At MMS 2013, Rob Doucette showcased their Hyper-V capacity planning in VMM with a very cool free extension. A subset of that presentation is available here. In summary, this is an extremely cool free extension to Virtual Machine Manager 2012 which provides tips for hosts and virtual machines in VMM. After a quick talk with Rob today I realized that I really needed to check this out and try it out in my lab, so here we go!
This blog will focus on the installation steps for Savision Cloud Advisor, and it will review what new features are available after this extension to VMM is in place.
Savision Cloud Advisor is available for downloaded at http://www.savision.com/free-tuning-and-optimization-recommendations. After registration, a zip file is available for download. Resist the urge to extract the zip file as VMM is actually looking for the zip file when you add the console add-in! On the VMM server, on the settings pane use the Import Console Add-in shown below:
When selecting the add-in, browse to the location where you downloaded the zip file from Savision.
There is a security warning about unsigned add-ins which will only allow you to click next if you check the Continue installing this add-in anyway option shown below.
Settings are confirmed and after clicking Finish we can get back into the VMM console.
Finishing starts the job which we can review and see if it completed successfully as shown below.
What is new in the VMM console after installing Savision Cloud Advisor?
After adding the Savision Cloud Advisor, a new Tuning Tips option appears on the VMs and Services pane (highlighted below).
Click the tuning tips and you need to provide database credentials initially which defaulted to the correct hostname, database instance and authentication mode for my lab environment as shown below.
On to the cool stuff – what tips did we see? The example below shows that 20 tips were found for my environment when I highlight the All Hosts group (the number of tips shown varies depending upon what tips apply to the host group that you highlight).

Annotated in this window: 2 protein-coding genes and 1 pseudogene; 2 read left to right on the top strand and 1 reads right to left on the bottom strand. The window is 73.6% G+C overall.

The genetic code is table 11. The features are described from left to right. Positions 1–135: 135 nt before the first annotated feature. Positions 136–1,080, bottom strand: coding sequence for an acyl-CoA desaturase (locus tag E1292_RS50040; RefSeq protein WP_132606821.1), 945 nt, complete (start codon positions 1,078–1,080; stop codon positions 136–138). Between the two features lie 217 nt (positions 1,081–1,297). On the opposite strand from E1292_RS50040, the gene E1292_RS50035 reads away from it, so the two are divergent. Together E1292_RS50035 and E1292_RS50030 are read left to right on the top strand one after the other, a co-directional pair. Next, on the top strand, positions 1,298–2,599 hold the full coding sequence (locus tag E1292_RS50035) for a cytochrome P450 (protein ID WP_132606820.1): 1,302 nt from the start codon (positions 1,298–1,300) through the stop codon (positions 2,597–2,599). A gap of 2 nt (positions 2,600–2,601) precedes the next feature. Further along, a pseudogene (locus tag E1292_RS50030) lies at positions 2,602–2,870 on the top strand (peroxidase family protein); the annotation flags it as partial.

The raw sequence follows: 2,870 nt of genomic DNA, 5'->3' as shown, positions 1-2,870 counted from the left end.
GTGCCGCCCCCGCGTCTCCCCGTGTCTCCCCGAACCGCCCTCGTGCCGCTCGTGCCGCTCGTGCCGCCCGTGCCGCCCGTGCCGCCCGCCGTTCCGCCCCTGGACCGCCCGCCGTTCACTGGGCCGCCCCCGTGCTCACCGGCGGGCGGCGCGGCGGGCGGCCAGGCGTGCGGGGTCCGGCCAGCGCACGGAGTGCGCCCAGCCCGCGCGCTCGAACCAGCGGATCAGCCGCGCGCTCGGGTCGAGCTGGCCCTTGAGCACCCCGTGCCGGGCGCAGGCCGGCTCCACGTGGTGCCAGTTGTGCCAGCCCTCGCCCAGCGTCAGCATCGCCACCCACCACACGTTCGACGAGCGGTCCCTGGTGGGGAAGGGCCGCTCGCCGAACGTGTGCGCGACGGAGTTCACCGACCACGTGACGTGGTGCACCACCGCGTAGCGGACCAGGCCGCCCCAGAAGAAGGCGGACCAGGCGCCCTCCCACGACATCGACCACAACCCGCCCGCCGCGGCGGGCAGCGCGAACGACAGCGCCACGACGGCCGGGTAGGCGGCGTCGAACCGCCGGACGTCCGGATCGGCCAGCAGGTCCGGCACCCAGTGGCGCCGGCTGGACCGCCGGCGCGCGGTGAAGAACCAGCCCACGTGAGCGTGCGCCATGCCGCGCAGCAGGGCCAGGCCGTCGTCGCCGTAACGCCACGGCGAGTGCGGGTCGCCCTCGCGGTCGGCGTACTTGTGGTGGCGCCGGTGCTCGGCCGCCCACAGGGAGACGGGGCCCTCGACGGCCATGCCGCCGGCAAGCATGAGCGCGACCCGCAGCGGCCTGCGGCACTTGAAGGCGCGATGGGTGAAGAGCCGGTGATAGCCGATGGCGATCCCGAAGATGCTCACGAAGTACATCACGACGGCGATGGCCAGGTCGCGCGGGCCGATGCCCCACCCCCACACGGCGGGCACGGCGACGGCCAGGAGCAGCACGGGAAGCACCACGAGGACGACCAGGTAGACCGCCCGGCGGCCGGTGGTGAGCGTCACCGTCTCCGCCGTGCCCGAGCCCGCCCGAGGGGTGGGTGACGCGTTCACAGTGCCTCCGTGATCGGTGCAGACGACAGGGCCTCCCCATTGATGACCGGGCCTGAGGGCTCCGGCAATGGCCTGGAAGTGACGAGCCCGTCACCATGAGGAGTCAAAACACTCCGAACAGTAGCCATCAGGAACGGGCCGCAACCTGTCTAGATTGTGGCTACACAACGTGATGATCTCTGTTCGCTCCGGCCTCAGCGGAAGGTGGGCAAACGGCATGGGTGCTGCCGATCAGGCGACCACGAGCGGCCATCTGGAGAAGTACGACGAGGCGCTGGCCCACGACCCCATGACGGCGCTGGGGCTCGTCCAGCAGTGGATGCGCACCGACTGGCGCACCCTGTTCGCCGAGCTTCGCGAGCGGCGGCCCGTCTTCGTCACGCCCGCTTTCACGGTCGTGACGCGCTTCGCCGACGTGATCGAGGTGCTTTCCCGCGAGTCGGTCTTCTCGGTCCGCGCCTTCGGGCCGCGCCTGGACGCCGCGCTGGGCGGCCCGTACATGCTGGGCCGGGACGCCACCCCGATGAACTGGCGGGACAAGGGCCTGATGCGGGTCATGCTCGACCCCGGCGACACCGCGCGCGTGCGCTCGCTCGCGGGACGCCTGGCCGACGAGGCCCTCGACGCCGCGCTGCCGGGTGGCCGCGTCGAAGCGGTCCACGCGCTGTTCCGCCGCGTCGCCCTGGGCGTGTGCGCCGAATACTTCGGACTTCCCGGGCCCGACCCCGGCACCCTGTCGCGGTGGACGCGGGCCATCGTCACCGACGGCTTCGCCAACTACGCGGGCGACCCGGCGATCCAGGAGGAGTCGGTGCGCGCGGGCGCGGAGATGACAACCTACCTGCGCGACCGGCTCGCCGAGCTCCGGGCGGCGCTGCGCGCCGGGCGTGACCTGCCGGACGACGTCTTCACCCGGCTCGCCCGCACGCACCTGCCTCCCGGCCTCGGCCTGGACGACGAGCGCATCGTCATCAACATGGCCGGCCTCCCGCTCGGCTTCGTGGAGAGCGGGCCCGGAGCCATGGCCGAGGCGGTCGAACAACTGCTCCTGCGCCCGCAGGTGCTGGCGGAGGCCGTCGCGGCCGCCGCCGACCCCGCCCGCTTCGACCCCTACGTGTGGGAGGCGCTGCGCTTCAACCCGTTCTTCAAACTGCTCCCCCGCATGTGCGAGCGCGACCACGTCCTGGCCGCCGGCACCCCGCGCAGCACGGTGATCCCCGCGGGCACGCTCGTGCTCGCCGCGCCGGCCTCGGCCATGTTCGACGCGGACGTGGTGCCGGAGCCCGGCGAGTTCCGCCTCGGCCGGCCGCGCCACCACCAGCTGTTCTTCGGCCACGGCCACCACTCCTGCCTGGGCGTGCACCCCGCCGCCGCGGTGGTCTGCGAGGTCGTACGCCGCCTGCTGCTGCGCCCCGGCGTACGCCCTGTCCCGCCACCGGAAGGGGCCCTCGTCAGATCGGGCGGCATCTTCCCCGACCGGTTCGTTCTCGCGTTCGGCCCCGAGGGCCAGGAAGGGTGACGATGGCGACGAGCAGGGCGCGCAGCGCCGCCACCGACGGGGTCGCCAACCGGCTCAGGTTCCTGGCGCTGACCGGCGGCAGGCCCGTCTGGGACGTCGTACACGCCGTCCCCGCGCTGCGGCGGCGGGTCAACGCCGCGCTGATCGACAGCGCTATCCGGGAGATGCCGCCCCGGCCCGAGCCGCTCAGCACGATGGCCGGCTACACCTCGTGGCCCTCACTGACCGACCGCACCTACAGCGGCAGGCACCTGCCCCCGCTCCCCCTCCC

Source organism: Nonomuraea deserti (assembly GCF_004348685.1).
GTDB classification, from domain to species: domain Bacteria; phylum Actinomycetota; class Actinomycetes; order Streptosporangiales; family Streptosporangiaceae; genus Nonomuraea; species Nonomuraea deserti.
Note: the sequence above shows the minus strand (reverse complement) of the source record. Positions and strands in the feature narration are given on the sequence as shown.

Examples of several of the tuning tips are shown below which indicate conditions such as running out of memory on a host, virtual machines which are likely unused, and virtual guest services that are missing.
The tips identified in my environment include:
- Dynamic memory is not being used
- Prediction: All available memory will be consumed
- Virtual guest services are not installed
- Virtual machine appears to be unused
The full list of tips currently available include:
- Does a cluster have enough memory to permit failover?
- Is dynamic memory enabled for a virtual machine?
- Does a virtual machine appear inactive (and causing resources to be wasted)?
- Are virtual guest services installed in a virtual machine?
- Are cluster shared volumes running low on disk space?
- Does a virtual machine need another virtual CPU assigned to it due to its current processor usage?
- Is the starting or minimum RAM assigned to a virtual machine too high (and thus causing resources to be wasted)?
- Predict when a host will have exhausted all physical RAM based on past history of memory usage and VM creation.
- Predict when a cluster will have exhausted all physical RAM based on past history of memory usage and VM creation.
In the settings pane, this appears as a console add-in as we would expect (shown below).
Summary: Savision Cloud Advisor provided an easy to integrate extension to Virtual Machine Manager which provided quick benefits in my lab environment by identifying several items that I needed to address. Since it’s free and easy to integrate, I would highly recommend that users of VMM with Hyper-V check this out!
Next steps: Comparing Cloud Advisor with PRO in Operations Manager
Larry Rayl from Catapult Systems will be following this blog post with his own which will compare the functionality in Savision Cloud Advisor to the PRO functionality in VMM. His blog post will be available at: https://www.catapultsystems.com/lrayl/